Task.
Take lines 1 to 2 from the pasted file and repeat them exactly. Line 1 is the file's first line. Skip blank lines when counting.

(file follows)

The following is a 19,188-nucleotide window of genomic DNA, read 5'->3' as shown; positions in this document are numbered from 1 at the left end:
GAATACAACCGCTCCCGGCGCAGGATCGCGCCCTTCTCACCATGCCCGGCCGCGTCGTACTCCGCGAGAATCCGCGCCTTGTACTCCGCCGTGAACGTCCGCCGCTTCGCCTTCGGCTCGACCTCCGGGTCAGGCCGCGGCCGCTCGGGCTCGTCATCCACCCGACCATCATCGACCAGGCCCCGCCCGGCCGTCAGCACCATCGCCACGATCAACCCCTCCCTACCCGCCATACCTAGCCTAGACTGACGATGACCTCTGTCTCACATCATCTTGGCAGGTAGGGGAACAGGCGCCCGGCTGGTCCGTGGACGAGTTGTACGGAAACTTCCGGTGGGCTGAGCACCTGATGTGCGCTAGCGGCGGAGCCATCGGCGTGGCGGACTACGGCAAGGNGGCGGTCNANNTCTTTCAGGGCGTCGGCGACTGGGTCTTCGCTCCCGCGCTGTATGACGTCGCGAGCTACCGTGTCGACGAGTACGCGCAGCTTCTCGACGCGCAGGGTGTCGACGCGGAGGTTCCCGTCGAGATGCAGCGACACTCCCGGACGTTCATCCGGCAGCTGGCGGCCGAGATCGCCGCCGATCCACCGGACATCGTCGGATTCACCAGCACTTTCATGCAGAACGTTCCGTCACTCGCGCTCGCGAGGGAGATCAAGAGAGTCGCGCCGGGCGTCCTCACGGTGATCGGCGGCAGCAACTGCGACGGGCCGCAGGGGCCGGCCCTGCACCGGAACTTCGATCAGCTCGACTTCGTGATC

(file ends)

The following is a 19,188-nucleotide window of genomic DNA, read 5'->3' as shown; positions in this document are numbered from 1 at the left end:
GAATACAACCGCTCCCGGCGCAGGATCGCGCCCTTCTCACCATGCCCGGCCGCGTCGTACTCCGCGAGAATCCGCGCCTTGTACTCCGCCGTGAACGTCCGCCGCTTCGCCTTCGGCTCGACCTCCGGGTCAGGCCGCGGCCGCTCGGGCTCGTCATCCACCCGACCATCATCGACCAGGCCCCGCCCGGCCGTCAGCACCATCGCCACGATCAACCCCTCCCTACCCGCCATACCTAGCCTAGACTGACGATGACCTCTGTCTCACATCATCTTGGCAGGTAGGGGAACAGGCGCCCGGCTGGTCCGTGGACGAGTTGTACGGAAACTTCCGGTGGGCTGAGCACCTGATGTGCGCTAGCGGCGGAGCCATCGGCGTGGCGGACTACGGCAAGGNGGCGGTCNANNTCTTTCAGGGCGTCGGCGACTGGGTCTTCGCTCCCGCGCTGTATGACGTCGCGAGCTACCGTGTCGACGAGTACGCGCAGCTTCTCGACGCGCAGGGTGTCGACGCGGAGGTTCCCGTCGAGATGCAGCGACACTCCCGGACGTTCATCCGGCAGCTGGCGGCCGAGATCGCCGCCGATCCACCGGACATCGTCGGATTCACCAGCACTTTCATGCAGAACGTTCCGTCACTCGCGCTCGCGAGGGAGATCAAGAGAGTCGCGCCGGGCGTCCTCACGGTGATCGGCGGCAGCAACTGCGACGGGCCGCAGGGGCCGGCCCTGCACCGGAACTTCGATCAGCTCGACTTCGTGATC